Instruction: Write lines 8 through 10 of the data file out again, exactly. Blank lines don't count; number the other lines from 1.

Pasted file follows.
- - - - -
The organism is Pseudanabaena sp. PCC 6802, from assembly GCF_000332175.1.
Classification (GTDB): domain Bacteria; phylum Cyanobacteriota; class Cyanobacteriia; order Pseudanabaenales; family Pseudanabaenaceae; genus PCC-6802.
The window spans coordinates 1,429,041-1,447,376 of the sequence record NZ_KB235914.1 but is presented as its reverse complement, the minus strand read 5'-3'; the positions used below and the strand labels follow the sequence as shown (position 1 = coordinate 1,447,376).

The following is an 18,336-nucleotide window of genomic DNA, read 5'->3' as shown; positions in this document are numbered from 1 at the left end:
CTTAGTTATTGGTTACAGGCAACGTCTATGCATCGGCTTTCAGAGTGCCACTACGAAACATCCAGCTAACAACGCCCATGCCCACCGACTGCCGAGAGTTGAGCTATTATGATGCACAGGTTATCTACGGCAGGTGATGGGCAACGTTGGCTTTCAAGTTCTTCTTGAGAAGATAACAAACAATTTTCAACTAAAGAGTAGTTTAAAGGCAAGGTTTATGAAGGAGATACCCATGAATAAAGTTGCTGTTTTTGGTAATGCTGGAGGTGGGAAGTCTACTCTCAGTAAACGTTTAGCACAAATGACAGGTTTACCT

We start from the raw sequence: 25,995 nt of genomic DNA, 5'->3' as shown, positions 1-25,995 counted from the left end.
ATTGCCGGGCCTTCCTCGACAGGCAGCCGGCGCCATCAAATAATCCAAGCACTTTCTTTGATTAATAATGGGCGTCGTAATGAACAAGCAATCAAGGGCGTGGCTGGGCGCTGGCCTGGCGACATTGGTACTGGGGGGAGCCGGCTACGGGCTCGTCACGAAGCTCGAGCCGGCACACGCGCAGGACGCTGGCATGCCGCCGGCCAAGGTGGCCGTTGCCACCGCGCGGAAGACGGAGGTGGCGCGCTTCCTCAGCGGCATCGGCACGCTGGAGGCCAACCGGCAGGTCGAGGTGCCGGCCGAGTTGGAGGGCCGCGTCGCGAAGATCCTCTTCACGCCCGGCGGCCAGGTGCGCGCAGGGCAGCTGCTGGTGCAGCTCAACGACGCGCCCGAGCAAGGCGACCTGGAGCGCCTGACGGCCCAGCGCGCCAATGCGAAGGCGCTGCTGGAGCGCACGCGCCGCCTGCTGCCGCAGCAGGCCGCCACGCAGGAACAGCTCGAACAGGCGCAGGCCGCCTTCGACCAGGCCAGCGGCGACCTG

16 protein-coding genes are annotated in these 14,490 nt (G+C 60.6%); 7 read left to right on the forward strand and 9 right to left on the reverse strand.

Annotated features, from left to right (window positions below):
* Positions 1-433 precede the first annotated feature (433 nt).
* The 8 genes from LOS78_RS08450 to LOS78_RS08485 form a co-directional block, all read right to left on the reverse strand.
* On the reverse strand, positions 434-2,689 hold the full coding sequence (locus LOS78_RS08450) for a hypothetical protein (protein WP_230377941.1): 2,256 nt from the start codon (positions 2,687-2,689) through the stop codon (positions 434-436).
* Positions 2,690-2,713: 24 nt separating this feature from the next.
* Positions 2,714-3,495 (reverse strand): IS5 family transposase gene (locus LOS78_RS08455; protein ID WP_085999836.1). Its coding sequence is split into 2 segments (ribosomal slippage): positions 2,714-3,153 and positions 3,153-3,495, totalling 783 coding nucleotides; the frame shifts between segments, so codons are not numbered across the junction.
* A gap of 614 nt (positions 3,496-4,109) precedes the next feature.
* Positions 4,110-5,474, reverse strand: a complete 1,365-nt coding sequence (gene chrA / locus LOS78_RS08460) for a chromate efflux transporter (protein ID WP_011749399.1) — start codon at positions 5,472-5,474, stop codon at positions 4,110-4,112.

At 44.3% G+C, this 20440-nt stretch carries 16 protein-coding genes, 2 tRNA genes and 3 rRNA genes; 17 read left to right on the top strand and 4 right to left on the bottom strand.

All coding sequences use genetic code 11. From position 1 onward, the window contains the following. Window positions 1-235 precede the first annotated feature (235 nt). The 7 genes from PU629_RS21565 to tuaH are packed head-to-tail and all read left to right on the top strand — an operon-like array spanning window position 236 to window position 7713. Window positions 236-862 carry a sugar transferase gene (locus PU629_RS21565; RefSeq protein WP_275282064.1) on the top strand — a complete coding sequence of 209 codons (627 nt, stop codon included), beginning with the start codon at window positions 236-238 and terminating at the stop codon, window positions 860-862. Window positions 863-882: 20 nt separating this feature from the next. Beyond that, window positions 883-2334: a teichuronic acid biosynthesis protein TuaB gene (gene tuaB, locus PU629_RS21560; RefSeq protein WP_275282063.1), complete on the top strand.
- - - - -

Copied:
16 protein-coding genes are annotated in these 14,490 nt (G+C 60.6%); 7 read left to right on the forward strand and 9 right to left on the reverse strand.

Annotated features, from left to right (window positions below):
* Positions 1-433 precede the first annotated feature (433 nt).